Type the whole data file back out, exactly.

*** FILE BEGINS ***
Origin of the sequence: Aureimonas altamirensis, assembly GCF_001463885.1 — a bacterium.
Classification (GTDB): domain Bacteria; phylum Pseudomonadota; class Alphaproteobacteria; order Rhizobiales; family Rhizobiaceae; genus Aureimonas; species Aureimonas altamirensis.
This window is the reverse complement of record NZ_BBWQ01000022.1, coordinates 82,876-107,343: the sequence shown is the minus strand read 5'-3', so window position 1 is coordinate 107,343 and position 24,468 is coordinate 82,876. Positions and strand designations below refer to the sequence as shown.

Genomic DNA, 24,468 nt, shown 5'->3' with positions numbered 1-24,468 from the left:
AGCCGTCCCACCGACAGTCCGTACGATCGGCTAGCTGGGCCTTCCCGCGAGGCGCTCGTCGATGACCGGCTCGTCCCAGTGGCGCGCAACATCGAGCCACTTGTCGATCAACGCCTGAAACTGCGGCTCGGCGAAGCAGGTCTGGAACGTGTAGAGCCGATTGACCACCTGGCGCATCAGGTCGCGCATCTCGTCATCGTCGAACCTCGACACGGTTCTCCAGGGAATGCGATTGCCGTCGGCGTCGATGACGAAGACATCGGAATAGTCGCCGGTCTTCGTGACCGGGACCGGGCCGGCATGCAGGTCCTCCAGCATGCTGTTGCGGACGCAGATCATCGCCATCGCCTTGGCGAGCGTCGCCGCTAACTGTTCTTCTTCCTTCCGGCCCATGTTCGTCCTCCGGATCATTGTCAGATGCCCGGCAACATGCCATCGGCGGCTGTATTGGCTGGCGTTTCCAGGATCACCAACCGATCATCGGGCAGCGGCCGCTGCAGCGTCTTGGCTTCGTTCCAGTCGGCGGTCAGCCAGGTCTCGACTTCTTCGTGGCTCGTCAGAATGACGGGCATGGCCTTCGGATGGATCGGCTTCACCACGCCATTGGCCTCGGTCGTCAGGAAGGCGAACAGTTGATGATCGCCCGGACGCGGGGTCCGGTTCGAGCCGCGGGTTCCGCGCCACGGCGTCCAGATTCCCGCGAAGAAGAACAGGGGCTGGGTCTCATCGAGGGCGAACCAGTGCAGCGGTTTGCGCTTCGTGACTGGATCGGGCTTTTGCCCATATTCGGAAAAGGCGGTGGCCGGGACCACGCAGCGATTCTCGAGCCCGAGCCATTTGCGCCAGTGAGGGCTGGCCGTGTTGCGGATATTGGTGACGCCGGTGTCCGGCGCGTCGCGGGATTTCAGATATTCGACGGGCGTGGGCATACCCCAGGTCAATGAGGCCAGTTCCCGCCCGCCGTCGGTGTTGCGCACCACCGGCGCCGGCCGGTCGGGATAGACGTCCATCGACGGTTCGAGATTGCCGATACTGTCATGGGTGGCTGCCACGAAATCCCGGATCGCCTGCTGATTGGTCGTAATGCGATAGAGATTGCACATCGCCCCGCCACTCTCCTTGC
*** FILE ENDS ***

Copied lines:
Origin of the sequence: Aureimonas altamirensis, assembly GCF_001463885.1 — a bacterium.
Classification (GTDB): domain Bacteria; phylum Pseudomonadota; class Alphaproteobacteria; order Rhizobiales; family Rhizobiaceae; genus Aureimonas; species Aureimonas altamirensis.
This window is the reverse complement of record NZ_BBWQ01000022.1, coordinates 82,876-107,343: the sequence shown is the minus strand read 5'-3', so window position 1 is coordinate 107,343 and position 24,468 is coordinate 82,876. Positions and strand designations below refer to the sequence as shown.

Genomic DNA, 24,468 nt, shown 5'->3' with positions numbered 1-24,468 from the left:
AGCCGTCCCACCGACAGTCCGTACGATCGGCTAGCTGGGCCTTCCCGCGAGGCGCTCGTCGATGACCGGCTCGTCCCAGTGGCGCGCAACATCGAGCCACTTGTCGATCAACGCCTGAAACTGCGGCTCGGCGAAGCAGGTCTGGAACGTGTAGAGCCGATTGACCACCTGGCGCATCAGGTCGCGCATCTCGTCATCGTCGAACCTCGACACGGTTCTCCAGGGAATGCGATTGCCGTCGGCGTCGATGACGAAGACATCGGAATAGTCGCCGGTCTTCGTGACCGGGACCGGGCCGGCATGCAGGTCCTCCAGCATGCTGTTGCGGACGCAGATCATCGCCATCGCCTTGGCGAGCGTCGCCGCTAACTGTTCTTCTTCCTTCCGGCCCATGTTCGTCCTCCGGATCATTGTCAGATGCCCGGCAACATGCCATCGGCGGCTGTATTGGCTGGCGTTTCCAGGATCACCAACCGATCATCGGGCAGCGGCCGCTGCAGCGTCTTGGCTTCGTTCCAGTCGGCGGTCAGCCAGGTCTCGACTTCTTCGTGGCTCGTCAGAATGACGGGCATGGCCTTCGGATGGATCGGCTTCACCACGCCATTGGCCTCGGTCGTCAGGAAGGCGAACAGTTGATGATCGCCCGGACGCGGGGTCCGGTTCGAGCCGCGGGTTCCGCGCCACGGCGTCCAGATTCCCGCGAAGAAGAACAGGGGCTGGGTCTCATCGAGGGCGAACCAGTGCAGCGGTTTGCGCTTCGTGACTGGATCGGGCTTTTGCCCATATTCGGAAAAGGCGGTGGCCGGGACCACGCAGCGATTCTCGAGCCCGAGCCATTTGCGCCAGTGAGGGCTGGCCGTGTTGCGGATATTGGTGACGCCGGTGTCCGGCGCGTCGCGGGATTTCAGATATTCGACGGGCGTGGGCATACCCCAGGTCAATGAGGCCAGTTCCCGCCCGCCGTCGGTGTTGCGCACCACCGGCGCCGGCCGGTCGGGATAGACGTCCATCGACGGTTCGAGATTGCCGATACTGTCATGGGTGGCTGCCACGAAATCCCGGATCGCCTGCTGATTGGTCGTAATGCGATAGAGATTGCACATCGCCCCGCCACTCTCCTTGC